Face your responsibility – Roberta Metsola
The domino wobbled, toppled and fell, felling some more in the process. There might be more, many more still to fall, but we can only follow developments as they unfold, while continuing to demand the full truth.
We have seen years of bland denials, and we were faced with accusations of having been the source of the damage to the country’s reputation. As more and more reports had come to light, the main players were inexplicably protected. Last week, facts finally started coming to light, from the initial dripping tap to the open floodgates of earlier this week.
I shall not bore you with the details of the facts that have now stepped up firmly to replace what had previously been described as allegations. You know them already. I shall neither comment about the ongoing work being done by the investigators, since it is not my job, and as a lawyer, I am well-aware of the need to avoid comment on the tangled web of criminal responsibility surrounding the whole affair.
Political responsibility is, however, another kettle of fish, and it is my duty as a politician who loves my country to lay out in no uncertain terms what the international reputation of our country needs.
The facts available identify the Office of the Prime Minister as having hosted activities connected with large-scale corruption, and with the gruesome assassination of Daphne Caruana Galizia. He who sups with the devil should have a long spoon, but Joseph Muscat did not. On the contrary, the devil seems to have been comfortably ensconced in his kitchen, where only the most intimate of friends are invited to dine.
The beautifully lit façade of Castille was hiding whatever was being cooked up in the dark nooks and crannies of a building that, using Joseph Conrad’s term in Heart of Darkness, was converted into a ‘sepulchral’ building – flashy on the outside but rotten on the inside.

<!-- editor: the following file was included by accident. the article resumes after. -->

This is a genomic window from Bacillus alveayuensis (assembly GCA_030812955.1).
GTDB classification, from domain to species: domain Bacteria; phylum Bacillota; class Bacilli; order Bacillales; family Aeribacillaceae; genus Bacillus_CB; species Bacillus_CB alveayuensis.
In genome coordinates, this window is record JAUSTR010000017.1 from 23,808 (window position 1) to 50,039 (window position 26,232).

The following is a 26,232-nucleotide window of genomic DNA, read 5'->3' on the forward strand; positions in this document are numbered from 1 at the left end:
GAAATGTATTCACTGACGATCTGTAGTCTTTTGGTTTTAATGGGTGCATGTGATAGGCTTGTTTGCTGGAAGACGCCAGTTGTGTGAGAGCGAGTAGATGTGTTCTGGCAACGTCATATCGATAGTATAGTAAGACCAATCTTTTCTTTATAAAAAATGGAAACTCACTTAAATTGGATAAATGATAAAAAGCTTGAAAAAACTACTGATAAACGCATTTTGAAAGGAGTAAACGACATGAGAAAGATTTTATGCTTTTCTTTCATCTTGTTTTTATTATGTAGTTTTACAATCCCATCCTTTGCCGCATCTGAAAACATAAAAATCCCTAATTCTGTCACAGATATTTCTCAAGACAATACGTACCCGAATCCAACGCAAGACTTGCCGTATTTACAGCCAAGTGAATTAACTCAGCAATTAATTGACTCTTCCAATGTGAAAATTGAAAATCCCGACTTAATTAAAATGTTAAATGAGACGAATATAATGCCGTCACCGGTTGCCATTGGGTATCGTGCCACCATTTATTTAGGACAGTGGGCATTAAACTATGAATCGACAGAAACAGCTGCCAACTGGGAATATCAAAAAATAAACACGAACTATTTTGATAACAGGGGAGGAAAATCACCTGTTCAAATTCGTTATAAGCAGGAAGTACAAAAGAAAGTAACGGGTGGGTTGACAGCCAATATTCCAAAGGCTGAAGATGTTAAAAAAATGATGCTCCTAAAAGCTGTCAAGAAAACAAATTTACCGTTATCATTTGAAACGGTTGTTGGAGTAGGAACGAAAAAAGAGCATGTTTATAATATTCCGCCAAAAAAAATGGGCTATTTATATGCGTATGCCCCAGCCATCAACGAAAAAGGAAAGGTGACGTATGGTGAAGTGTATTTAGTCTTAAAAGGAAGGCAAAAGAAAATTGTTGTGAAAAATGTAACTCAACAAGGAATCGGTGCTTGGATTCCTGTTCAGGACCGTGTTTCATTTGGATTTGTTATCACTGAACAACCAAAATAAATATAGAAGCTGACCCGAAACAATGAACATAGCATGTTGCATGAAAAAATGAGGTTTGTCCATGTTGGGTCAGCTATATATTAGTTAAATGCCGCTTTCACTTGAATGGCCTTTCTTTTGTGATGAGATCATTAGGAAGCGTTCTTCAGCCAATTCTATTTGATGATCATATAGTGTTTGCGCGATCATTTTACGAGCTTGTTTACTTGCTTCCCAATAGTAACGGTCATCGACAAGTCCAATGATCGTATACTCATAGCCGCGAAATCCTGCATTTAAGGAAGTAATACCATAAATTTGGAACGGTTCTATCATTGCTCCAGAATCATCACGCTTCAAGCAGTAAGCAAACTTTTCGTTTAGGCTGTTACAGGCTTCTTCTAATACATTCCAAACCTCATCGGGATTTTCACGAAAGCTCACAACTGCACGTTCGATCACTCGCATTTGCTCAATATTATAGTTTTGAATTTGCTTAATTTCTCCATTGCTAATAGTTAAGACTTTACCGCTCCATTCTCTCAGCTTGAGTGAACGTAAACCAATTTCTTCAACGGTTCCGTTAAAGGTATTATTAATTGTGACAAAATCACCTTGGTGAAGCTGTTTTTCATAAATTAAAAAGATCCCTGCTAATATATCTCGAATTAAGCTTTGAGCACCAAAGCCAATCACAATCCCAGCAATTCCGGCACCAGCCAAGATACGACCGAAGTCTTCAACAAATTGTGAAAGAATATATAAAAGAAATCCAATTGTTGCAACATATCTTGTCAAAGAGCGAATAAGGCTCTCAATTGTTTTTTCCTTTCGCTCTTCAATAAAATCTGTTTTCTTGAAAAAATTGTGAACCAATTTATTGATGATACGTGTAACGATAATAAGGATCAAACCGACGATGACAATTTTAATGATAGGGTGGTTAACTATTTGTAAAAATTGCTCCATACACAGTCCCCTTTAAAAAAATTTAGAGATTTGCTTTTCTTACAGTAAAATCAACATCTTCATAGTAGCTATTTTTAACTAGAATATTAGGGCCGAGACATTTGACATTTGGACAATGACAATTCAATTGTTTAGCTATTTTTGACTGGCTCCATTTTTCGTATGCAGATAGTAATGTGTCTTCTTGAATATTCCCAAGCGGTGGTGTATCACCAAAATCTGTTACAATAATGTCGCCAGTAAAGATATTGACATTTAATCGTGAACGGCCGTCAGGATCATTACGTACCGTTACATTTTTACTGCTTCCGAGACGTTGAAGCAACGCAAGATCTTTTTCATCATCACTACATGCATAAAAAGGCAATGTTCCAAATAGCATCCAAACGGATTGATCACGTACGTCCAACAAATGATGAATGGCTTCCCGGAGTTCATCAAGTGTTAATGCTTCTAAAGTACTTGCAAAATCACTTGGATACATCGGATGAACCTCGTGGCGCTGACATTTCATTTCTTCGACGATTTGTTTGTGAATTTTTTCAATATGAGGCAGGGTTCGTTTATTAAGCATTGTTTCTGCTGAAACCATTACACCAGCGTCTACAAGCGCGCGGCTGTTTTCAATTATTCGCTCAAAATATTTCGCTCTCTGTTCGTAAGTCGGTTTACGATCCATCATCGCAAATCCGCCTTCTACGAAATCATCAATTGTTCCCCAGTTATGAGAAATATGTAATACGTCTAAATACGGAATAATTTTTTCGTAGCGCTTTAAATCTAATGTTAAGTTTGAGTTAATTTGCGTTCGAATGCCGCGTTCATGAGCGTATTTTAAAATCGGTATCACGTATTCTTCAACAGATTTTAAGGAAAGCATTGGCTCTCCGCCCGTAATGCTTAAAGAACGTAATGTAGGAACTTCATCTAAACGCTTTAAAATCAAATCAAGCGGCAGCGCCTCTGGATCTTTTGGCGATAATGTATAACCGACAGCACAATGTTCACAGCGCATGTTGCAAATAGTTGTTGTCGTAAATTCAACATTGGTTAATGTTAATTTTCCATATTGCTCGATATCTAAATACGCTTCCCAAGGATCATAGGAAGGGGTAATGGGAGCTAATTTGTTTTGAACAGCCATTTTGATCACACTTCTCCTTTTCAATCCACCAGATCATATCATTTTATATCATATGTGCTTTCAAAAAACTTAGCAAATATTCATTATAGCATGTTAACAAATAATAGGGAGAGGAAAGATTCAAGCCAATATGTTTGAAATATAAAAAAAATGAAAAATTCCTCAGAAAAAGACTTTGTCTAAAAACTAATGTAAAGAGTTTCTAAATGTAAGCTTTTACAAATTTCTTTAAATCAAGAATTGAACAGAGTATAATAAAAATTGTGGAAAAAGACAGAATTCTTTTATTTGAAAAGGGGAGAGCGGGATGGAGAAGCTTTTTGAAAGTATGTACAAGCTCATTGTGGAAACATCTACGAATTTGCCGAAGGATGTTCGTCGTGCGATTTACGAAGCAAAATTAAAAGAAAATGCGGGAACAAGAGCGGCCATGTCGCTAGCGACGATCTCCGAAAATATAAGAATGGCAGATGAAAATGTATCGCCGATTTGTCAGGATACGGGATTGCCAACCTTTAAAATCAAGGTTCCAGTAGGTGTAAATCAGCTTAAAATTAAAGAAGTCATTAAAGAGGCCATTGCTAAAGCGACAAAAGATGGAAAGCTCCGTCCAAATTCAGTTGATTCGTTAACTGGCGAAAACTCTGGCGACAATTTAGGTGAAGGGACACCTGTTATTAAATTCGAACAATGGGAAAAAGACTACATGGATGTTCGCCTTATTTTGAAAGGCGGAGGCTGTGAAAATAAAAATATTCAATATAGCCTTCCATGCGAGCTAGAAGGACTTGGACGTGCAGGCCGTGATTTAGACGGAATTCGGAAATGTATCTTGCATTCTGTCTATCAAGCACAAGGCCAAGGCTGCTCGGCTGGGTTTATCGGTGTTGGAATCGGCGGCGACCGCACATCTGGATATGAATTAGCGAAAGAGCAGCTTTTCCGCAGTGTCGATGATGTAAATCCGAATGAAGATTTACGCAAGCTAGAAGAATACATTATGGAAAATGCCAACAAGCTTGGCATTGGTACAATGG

For years, the Prime Minister, at best, looked the other way, and used sleight of hand and all the machinery at his disposal to try to have all of us also looking the other way.
We did not, but there were many who had trusted him, and still trusted him, and therefore took his empty declarations at face value.
Those people today feel betrayed and shame has descended like a blanket on many people who, although having had no part of it, believed that the accusations were simply partisan jabs at Muscat.
They were not.
“Resign, acknowledge your political responsibility and apologise to the Maltese people for having been complicit in hoodwinking them for so many years”
Now is not the time to adopt a partisan stance. Now is not the time to feel smug, or to say ‘I told you so’. It is far beyond that.
As Deputy Prime Minister Chris Fearne surgically put it, the damage done to Malta’s reputation is close to being irreparable.
He minced no words in attributing the responsibility for that damage not to those of us who incessantly voiced our concerns, defending the interests of the Maltese people in all fora.
He laid the blame squarely at the feet of those who perpetrated and had a part in all this mess that defies description. That includes the political responsibility of the Prime Minister.
Having inexplicably, and to the consternation of even some of his most loyal supporters, shielded those under the spotlight for so long, Muscat has de facto associated himself with them. Without accusing him of any criminal involvement, it has become plain to all that his has become the face to all this tangled web.
He talks about himself acting responsibly, but his political responsibility for this debacle means that in reality the only responsible way forward for him is to step down immediately, and remove himself from being the symbol of so much ugliness.
Surely, rallying supporters for a show of force and asking for them to express solidarity with him over the minor grief he has suffered at the hands of a justifiably angry crowd is not responsible.
Surely, the advice given to him by Martin Scicluna to ‘wield the knife’ is outright wrong.
Muscat, do the right thing, and give the possibility to somebody else to lead your party and the government. Do not let the scrambled frenzy to salvage your own personal reputation be at the expense of Malta’s.
Resign, acknowledge your political responsibility and apologise to the Maltese people for having been complicit in hoodwinking them for so many years.
And, finally, give due recognition to her assassinated because of corruption – Daphne Caruana Galizia. She showed what true dedication and commitment is all about. May she soon be able to rest in peace.
Roberta Metsola is a Nationalist MEP.